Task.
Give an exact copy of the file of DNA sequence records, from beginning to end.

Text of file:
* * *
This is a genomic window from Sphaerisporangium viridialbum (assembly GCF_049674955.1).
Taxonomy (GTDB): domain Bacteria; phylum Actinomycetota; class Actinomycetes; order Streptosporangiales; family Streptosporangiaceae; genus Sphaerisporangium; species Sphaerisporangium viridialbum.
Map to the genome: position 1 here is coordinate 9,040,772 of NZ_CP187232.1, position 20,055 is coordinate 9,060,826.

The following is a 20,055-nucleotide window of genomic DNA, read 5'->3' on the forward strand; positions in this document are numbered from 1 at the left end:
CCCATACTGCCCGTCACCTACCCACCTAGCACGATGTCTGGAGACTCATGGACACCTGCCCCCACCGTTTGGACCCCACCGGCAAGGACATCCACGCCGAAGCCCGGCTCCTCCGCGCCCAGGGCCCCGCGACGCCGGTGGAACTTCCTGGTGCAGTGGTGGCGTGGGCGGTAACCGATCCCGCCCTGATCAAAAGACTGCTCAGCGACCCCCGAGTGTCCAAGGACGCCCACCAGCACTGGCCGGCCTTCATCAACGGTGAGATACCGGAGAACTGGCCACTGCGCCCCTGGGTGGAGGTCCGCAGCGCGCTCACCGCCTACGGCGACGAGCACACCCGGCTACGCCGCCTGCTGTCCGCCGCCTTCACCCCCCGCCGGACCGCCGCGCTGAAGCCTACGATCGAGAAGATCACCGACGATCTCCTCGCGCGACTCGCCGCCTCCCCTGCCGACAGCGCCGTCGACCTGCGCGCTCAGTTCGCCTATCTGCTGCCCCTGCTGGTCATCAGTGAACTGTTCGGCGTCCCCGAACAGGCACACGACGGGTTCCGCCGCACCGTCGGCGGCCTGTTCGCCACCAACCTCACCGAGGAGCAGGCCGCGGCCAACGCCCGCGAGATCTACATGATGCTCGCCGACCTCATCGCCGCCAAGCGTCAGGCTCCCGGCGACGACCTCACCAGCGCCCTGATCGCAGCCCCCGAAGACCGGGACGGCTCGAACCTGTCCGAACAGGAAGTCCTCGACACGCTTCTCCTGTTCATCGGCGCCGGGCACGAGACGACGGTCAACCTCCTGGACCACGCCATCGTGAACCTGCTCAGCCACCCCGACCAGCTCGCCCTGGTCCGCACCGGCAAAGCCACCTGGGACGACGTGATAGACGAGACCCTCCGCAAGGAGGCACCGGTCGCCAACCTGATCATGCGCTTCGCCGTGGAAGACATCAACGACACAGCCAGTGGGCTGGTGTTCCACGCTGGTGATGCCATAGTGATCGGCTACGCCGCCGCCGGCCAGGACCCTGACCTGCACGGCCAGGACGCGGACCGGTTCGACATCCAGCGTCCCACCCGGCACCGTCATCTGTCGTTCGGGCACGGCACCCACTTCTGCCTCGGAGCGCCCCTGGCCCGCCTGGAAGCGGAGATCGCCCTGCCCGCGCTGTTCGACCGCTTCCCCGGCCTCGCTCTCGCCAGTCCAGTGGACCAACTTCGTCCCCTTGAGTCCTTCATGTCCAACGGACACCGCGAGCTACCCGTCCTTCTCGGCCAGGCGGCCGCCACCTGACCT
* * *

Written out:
This is a genomic window from Sphaerisporangium viridialbum (assembly GCF_049674955.1).
Taxonomy (GTDB): domain Bacteria; phylum Actinomycetota; class Actinomycetes; order Streptosporangiales; family Streptosporangiaceae; genus Sphaerisporangium; species Sphaerisporangium viridialbum.
Map to the genome: position 1 here is coordinate 9,040,772 of NZ_CP187232.1, position 20,055 is coordinate 9,060,826.

The following is a 20,055-nucleotide window of genomic DNA, read 5'->3' on the forward strand; positions in this document are numbered from 1 at the left end:
CCCATACTGCCCGTCACCTACCCACCTAGCACGATGTCTGGAGACTCATGGACACCTGCCCCCACCGTTTGGACCCCACCGGCAAGGACATCCACGCCGAAGCCCGGCTCCTCCGCGCCCAGGGCCCCGCGACGCCGGTGGAACTTCCTGGTGCAGTGGTGGCGTGGGCGGTAACCGATCCCGCCCTGATCAAAAGACTGCTCAGCGACCCCCGAGTGTCCAAGGACGCCCACCAGCACTGGCCGGCCTTCATCAACGGTGAGATACCGGAGAACTGGCCACTGCGCCCCTGGGTGGAGGTCCGCAGCGCGCTCACCGCCTACGGCGACGAGCACACCCGGCTACGCCGCCTGCTGTCCGCCGCCTTCACCCCCCGCCGGACCGCCGCGCTGAAGCCTACGATCGAGAAGATCACCGACGATCTCCTCGCGCGACTCGCCGCCTCCCCTGCCGACAGCGCCGTCGACCTGCGCGCTCAGTTCGCCTATCTGCTGCCCCTGCTGGTCATCAGTGAACTGTTCGGCGTCCCCGAACAGGCACACGACGGGTTCCGCCGCACCGTCGGCGGCCTGTTCGCCACCAACCTCACCGAGGAGCAGGCCGCGGCCAACGCCCGCGAGATCTACATGATGCTCGCCGACCTCATCGCCGCCAAGCGTCAGGCTCCCGGCGACGACCTCACCAGCGCCCTGATCGCAGCCCCCGAAGACCGGGACGGCTCGAACCTGTCCGAACAGGAAGTCCTCGACACGCTTCTCCTGTTCATCGGCGCCGGGCACGAGACGACGGTCAACCTCCTGGACCACGCCATCGTGAACCTGCTCAGCCACCCCGACCAGCTCGCCCTGGTCCGCACCGGCAAAGCCACCTGGGACGACGTGATAGACGAGACCCTCCGCAAGGAGGCACCGGTCGCCAACCTGATCATGCGCTTCGCCGTGGAAGACATCAACGACACAGCCAGTGGGCTGGTGTTCCACGCTGGTGATGCCATAGTGATCGGCTACGCCGCCGCCGGCCAGGACCCTGACCTGCACGGCCAGGACGCGGACCGGTTCGACATCCAGCGTCCCACCCGGCACCGTCATCTGTCGTTCGGGCACGGCACCCACTTCTGCCTCGGAGCGCCCCTGGCCCGCCTGGAAGCGGAGATCGCCCTGCCCGCGCTGTTCGACCGCTTCCCCGGCCTCGCTCTCGCCAGTCCAGTGGACCAACTTCGTCCCCTTGAGTCCTTCATGTCCAACGGACACCGCGAGCTACCCGTCCTTCTCGGCCAGGCGGCCGCCACCTGACCT